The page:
Left: David Bergé photos in the lobby. Right: Performance view of Quartet for the End of Time. (Sirah Foighel)

But first, darkness, and the seductive exteriors of images (every hootchy-kootchy show, whether it’s selling sex or art, needs to lure an audience). Current 93’s multilayered “When the Long Shadows Fall” played as the slide show unfurled: intimate photographs of strangers, staring out with ambiguous expressions; the evocative streets of foreign cities; sumptuous, decadent, overripe interiors. There was a sense of decay. The darkness began to feel suffocating. “I want you to want the body and to feel its absence,” Harrell later explained.

He succeeded. No physical bodies appeared on stage until more than fifteen minutes into the ninety-minute show. When they did, it was still something of a false offering: Designer Thomas Dunn flooded the stage with light, transforming the floor into a fashion show. The dancers stalked and strutted to the front of the stage, posed, then changed outfits on the sides: nude, but not naked, until Foighel quietly expressed the wish “I hope there is someone who will take care of me when I will die.”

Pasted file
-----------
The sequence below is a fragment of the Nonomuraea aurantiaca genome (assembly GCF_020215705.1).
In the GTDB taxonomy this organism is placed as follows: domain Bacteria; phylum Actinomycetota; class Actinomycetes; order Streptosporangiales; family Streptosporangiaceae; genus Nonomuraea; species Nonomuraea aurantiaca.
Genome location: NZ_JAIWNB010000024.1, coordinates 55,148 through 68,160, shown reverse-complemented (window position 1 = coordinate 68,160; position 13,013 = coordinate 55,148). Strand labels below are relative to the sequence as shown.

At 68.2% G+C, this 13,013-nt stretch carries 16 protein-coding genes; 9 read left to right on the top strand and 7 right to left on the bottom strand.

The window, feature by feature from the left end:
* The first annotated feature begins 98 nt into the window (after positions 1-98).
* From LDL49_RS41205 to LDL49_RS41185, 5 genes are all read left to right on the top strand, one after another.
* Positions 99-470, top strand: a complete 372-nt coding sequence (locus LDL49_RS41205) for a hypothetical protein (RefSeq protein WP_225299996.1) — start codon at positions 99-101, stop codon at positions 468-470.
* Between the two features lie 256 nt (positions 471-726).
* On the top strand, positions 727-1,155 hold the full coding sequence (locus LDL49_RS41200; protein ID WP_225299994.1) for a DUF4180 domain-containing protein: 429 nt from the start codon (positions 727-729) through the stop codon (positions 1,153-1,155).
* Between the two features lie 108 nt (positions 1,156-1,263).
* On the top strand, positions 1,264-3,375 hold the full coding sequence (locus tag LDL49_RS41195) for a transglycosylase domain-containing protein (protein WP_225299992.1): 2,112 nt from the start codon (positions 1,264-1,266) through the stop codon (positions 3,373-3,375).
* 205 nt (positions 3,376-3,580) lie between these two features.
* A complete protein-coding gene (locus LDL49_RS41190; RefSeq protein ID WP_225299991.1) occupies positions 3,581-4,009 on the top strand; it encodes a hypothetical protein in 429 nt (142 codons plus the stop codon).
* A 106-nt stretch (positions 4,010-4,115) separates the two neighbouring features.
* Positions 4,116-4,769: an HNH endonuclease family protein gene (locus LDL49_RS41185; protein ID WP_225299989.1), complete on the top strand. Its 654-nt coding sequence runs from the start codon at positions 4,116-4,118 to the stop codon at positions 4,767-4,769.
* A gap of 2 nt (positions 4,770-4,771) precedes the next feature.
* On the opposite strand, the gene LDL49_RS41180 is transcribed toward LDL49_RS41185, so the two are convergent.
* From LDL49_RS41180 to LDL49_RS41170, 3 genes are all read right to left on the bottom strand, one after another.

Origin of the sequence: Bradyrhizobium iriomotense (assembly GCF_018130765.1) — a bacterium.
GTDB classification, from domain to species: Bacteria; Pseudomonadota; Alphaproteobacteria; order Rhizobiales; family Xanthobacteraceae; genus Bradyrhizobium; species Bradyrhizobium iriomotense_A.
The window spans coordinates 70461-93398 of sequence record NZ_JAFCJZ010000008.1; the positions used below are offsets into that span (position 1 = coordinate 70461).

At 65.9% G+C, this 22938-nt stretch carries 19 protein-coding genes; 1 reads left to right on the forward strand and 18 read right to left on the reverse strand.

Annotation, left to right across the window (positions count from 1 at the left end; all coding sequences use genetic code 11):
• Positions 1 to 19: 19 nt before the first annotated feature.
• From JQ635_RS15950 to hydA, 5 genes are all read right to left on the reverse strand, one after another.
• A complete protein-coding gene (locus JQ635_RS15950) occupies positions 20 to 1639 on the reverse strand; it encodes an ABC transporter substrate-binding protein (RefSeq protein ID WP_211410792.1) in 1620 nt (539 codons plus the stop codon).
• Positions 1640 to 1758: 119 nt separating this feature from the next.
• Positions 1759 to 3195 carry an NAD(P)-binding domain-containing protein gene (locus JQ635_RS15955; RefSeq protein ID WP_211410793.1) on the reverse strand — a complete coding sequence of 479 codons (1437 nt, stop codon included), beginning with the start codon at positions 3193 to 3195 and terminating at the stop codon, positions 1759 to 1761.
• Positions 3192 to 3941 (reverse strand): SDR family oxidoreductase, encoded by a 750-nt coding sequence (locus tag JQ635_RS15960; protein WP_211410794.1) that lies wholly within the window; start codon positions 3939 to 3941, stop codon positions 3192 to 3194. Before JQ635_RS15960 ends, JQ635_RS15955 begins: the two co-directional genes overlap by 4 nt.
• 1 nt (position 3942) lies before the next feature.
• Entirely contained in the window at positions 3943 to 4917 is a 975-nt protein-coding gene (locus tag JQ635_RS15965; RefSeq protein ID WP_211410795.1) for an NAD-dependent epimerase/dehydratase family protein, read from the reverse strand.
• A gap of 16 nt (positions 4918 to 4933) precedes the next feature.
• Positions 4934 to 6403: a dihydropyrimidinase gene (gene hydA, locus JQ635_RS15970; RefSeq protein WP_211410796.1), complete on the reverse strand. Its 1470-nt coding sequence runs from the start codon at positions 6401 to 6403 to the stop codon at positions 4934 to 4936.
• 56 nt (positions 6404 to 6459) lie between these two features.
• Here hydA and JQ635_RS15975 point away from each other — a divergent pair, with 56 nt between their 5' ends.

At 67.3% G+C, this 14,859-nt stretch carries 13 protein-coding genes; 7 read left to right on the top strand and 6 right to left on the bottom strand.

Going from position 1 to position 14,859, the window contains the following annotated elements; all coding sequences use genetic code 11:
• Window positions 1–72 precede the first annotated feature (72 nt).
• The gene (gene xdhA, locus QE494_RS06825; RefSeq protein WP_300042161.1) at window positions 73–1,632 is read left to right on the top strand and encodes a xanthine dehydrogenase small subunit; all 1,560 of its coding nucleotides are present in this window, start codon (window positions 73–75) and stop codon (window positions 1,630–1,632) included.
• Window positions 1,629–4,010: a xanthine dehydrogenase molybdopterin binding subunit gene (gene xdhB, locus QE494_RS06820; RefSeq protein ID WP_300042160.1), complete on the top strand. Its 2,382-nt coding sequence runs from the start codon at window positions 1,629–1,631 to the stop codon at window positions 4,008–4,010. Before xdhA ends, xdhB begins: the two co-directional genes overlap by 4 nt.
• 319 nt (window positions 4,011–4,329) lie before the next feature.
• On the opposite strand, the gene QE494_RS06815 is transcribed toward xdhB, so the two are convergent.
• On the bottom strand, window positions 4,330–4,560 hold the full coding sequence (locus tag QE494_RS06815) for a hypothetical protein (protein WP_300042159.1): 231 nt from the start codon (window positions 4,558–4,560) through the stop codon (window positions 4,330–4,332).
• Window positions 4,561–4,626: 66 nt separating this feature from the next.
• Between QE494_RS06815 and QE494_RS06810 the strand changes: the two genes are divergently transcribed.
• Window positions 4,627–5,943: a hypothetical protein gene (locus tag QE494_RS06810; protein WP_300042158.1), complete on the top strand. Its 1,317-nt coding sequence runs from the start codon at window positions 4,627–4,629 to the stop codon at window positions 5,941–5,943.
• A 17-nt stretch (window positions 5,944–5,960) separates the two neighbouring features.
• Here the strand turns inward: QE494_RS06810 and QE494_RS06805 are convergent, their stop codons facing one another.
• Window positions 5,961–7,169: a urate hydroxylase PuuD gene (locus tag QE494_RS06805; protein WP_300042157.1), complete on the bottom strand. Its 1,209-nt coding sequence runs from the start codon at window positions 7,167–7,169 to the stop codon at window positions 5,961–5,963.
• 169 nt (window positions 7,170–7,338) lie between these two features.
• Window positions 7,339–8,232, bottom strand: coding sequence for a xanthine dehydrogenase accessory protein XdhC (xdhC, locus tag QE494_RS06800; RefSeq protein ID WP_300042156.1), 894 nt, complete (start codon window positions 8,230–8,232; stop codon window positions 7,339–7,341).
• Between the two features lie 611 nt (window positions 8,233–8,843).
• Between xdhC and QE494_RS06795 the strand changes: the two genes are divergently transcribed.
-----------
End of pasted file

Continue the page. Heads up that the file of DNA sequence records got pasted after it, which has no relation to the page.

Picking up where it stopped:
Such a sincere wish—a naked wish—was hard to swallow on the heels of such a slickly empty display. But this is where Harrell takes viewers, plunging from nudity to nakedness and, increasingly throughout the work, giving the theatrical space over to Messiaen’s moving score. (Another audience member objected to such overt manipulation of her emotions, as if manipulation and resistance don’t lie at the heart of performance.)

Inherent in this plunge is the idea of failure. In his program notes, Harrell re-creates Yvonne Rainer’s Judson-era “No Manifesto,” replacing her denials with his maybes:

Maybe to spectacle. Maybe to virtuosity. Maybe to transformations and magic and make believe. Maybe to glamour and transcendency of the star image. . . . Maybe to moving or being moved.

This vulnerability haunted the dance’s sophisticated, cinematically informed surfaces: He isn’t sure. Neither were we, oscillating between boredom and fascination at the dancers’ ritualistic, arduous stripping. This was done without the use of hands; afterward, they methodically, almost obsessively folded specific items of discarded clothing, depositing them on the floor like artifacts.

This wasn’t done for us. Like all strippers, the performers protected themselves in a certain remote abstraction. They were cloaked in an audio collage of pop songs, unsettling stories of grief told by an invisible male narrator who doesn’t seem trustworthy, and, of course, Messiaen. Again, a choice: Harrell dazzled with surfaces. The maybe of going beyond that lies with us.

As he asked afterward, “What would be the condition that would allow for sincerity” to happen onstage? “How far can I go before getting scared and pulling back into my irony?”

He promptly answered himself: “I think we’re hungry for some seriousness.”